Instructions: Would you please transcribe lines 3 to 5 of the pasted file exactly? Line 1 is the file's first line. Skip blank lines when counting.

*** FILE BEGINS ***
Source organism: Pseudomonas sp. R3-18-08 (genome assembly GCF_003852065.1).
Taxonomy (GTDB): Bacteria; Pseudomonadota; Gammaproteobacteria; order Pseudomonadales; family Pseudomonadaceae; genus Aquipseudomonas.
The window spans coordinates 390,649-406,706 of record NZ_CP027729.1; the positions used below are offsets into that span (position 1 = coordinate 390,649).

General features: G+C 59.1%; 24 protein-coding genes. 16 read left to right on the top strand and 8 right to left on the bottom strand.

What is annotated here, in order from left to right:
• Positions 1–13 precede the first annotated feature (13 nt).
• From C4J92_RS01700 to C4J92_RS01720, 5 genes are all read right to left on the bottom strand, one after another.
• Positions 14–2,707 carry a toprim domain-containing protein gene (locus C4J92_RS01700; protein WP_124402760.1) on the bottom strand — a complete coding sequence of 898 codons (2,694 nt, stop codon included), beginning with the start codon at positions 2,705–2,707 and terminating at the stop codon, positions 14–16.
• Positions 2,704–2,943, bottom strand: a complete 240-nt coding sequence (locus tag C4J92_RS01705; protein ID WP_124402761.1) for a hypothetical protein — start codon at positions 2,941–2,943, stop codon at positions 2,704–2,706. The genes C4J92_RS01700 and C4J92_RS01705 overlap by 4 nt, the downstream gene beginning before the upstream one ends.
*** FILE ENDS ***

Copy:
The window spans coordinates 390,649-406,706 of record NZ_CP027729.1; the positions used below are offsets into that span (position 1 = coordinate 390,649).

General features: G+C 59.1%; 24 protein-coding genes. 16 read left to right on the top strand and 8 right to left on the bottom strand.

What is annotated here, in order from left to right: